As I’ve often said, there are some stories of waste and counterproductivity in the foundation world that I simply couldn’t make up if I tried. This is one of those stories. Read it and see how many incidents of pointless bureaucracy and time-sucking processes you can find, then see if my list (below) matches yours.
I recently was asked by a senior manager at a large foundation to submit a proposal. Time was of the essence, since the foundation’s annual budget year was about to end and this project needed to come in as part of the current budget. The senior manager’s assistant sent me a link to the foundation’s online portal to submit my proposal, which I did promptly. Then, after hearing nothing for a few days and knowing that the project is time sensitive, I sent an email to the assistant. The assistant replied that the proposal will be sent up the ladder for approval once the senior manager (not the assistant) fixes the formatting of the bullets in the document so that they comply with the foundation’s style. The senior manager, copied on our email exchange, responds to her assistant that she is in an all-day meeting and would the assistant please fix the bullets?
This story might be a comedic one if it weren’t so painfully real. Here is a list of obvious problems that should be fixed at this foundation, and my guess is that many of them are due to underlying causes or culture that should be addressed as well:
1. The year-end budget rush. Why? If you’ve got a great idea that deserves to get done, shouldn’t the need drive the timing and expenditure, rather than the other way around? I understand that many foundations employ a “use-it-or-lose-it” approach to budgeting, but that’s another newsletter article for another day.
2. An online portal that’s difficult and frustrating for both applicants and foundation staff. Online interfaces should make work easier, not more complicated.
3. Allowing something as mundane as bullet point formatting to delay a contract or grant approval process. I can understand a delay if key pieces of information were missing, but bullet point formatting? Seriously?
4. An assistant who either is not trained, not permitted, or not expected to take the initiative to make edits to something like bullet formatting – or even worse, an assistant who pushes simple administrative tasks up the ladder. In either case, this is a prime example of a someone in a leadership role who must take time away from learning, leading, and furthering mission to instead be distracted by administrative tasks that could easily be handled by administrative staff.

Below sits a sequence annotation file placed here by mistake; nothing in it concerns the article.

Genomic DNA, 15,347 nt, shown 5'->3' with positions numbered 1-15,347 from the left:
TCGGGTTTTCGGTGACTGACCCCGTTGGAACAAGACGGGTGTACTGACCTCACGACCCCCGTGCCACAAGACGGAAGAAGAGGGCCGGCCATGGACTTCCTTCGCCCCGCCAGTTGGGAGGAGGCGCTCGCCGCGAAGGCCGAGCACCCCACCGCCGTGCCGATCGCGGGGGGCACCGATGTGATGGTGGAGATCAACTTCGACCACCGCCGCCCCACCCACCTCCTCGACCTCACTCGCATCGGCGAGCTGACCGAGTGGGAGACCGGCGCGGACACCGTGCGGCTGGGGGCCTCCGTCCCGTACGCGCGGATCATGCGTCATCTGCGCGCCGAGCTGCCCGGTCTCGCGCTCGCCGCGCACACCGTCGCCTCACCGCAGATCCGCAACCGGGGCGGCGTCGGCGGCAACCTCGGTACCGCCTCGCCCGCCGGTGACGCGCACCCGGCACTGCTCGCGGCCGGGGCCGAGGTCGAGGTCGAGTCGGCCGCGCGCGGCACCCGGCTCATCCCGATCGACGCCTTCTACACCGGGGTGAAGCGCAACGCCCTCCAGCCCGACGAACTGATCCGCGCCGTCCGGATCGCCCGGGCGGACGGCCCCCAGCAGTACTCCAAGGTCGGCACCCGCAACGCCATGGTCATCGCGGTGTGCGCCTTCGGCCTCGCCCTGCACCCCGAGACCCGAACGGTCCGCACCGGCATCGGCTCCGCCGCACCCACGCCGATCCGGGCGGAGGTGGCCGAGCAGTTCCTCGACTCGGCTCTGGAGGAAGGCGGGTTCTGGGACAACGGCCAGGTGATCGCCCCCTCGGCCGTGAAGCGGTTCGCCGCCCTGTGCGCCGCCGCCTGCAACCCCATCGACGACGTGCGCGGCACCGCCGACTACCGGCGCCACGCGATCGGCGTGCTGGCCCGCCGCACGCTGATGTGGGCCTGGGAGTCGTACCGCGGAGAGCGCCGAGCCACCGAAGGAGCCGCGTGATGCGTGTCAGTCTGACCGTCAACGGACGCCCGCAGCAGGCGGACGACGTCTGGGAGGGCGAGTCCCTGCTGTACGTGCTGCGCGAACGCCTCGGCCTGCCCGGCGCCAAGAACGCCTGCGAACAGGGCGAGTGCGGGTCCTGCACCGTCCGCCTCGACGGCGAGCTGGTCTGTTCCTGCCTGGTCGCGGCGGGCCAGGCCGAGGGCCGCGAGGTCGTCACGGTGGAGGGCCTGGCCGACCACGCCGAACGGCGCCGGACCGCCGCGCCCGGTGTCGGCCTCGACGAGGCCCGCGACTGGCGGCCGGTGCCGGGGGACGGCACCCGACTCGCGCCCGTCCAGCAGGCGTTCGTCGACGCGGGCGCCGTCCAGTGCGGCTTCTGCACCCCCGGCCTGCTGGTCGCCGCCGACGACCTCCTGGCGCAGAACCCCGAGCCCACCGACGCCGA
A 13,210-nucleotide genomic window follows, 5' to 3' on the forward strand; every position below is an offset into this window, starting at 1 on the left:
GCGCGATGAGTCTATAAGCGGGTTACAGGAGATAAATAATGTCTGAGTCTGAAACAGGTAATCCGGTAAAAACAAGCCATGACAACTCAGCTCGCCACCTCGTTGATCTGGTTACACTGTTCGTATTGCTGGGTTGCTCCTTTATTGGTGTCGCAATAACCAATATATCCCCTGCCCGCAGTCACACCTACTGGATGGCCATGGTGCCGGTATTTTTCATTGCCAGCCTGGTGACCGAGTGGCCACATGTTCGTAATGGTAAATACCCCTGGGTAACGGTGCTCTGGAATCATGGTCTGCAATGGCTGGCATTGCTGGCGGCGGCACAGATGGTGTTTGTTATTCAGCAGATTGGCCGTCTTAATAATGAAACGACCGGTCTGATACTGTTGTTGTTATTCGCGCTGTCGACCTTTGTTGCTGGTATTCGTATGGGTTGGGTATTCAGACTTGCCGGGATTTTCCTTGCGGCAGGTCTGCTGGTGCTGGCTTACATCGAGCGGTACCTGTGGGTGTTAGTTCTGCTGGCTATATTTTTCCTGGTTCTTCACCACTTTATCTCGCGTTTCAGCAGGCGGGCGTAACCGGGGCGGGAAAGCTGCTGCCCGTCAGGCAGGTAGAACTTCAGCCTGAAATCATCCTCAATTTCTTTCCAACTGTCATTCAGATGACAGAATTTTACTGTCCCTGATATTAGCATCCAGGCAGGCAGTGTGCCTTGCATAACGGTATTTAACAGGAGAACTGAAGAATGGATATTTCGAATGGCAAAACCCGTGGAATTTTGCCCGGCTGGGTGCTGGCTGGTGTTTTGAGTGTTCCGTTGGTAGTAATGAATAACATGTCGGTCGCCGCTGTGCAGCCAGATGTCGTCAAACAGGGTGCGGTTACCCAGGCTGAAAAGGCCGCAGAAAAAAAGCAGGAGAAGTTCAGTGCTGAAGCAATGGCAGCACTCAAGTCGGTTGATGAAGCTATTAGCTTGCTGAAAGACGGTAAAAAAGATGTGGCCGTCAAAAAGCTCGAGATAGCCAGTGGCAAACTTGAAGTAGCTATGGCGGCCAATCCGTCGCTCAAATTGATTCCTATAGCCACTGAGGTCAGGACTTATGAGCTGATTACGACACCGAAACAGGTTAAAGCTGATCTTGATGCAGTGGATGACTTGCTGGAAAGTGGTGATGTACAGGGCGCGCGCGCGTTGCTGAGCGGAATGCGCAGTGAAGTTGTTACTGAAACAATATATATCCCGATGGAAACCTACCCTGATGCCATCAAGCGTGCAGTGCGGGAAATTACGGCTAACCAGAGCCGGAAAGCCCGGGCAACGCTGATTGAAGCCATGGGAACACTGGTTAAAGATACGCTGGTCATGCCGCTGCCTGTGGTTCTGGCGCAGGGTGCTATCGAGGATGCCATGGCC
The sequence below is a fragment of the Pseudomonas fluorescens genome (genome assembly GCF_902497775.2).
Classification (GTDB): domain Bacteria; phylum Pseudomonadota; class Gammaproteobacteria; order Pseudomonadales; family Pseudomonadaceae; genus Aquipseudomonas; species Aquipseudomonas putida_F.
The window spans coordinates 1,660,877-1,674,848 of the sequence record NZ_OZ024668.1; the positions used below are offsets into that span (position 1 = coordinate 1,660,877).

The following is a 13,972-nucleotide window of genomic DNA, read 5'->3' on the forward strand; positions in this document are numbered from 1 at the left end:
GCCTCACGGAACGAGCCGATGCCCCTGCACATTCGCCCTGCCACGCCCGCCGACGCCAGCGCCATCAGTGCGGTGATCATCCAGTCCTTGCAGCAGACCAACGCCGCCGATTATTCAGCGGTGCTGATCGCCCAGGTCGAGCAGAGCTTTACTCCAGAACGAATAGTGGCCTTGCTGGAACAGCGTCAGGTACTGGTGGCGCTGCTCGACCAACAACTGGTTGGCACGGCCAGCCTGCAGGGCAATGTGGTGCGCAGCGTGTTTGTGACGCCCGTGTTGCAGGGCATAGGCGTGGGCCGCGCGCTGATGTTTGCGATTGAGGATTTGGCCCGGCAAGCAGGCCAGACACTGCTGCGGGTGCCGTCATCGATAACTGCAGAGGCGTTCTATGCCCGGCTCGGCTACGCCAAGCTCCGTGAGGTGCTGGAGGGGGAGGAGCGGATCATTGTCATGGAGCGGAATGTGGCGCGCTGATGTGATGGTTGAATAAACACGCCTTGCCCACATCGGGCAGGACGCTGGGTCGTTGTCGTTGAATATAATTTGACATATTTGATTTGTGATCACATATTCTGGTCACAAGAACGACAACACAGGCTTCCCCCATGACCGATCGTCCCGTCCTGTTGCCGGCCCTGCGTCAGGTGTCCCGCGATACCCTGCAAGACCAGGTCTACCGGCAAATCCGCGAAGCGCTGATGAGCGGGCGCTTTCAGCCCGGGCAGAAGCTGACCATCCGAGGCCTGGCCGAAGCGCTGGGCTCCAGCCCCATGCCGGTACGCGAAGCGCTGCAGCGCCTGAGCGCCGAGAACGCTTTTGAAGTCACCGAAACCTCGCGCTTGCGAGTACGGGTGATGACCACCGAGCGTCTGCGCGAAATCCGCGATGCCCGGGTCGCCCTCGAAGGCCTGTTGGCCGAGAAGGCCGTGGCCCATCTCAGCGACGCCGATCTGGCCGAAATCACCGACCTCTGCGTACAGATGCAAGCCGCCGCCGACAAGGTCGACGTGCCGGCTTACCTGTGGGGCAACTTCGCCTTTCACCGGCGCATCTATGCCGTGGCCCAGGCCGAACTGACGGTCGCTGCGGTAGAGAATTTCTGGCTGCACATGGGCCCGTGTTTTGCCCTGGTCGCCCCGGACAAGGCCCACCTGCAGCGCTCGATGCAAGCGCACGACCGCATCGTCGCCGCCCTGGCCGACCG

If any of this sounds like a situation that could arise in your foundation, please, please fix it! And if you have a similar story to share, please send it to me. If yours is the most outrageous one I receive, I’ll send you a free copy of my book, Confident Giving: Sage Advice for Funders – just in time for the holidays.
Kris Putnam-Walkerly, MSW, is a global philanthropy advisor, author of the new book Confident Giving: Sage Advice for Funders, and was recently named one of America’s Top 25 Philanthropy Speakers. Want more ideas, tips and tools to improve your giving? Read an article, listen to a podcast, or check out a case study.
Kris will be sharing the findings of her latest report, “The Road to Achieving Equity: Findings and Lessons from a Field Scan of Foundations That Are Embracing Equity,” at several upcoming events: a webinar for National Network of Consultants to Grantmakers on January 19, and a workshop for the Colorado Association of Foundations in Denver on January 26.
“We wanted to motivate other funders to support nonprofit talent and leadership by sharing the incredible work in process of our grantee partners. Putnam immediately understood the complexity of the work and distilled it into a variety of tools that the foundation is using now to promote the early successes and build momentum and support within the field.”
~Rafael Lopez, Associate Director, Annie E. Casey Foundation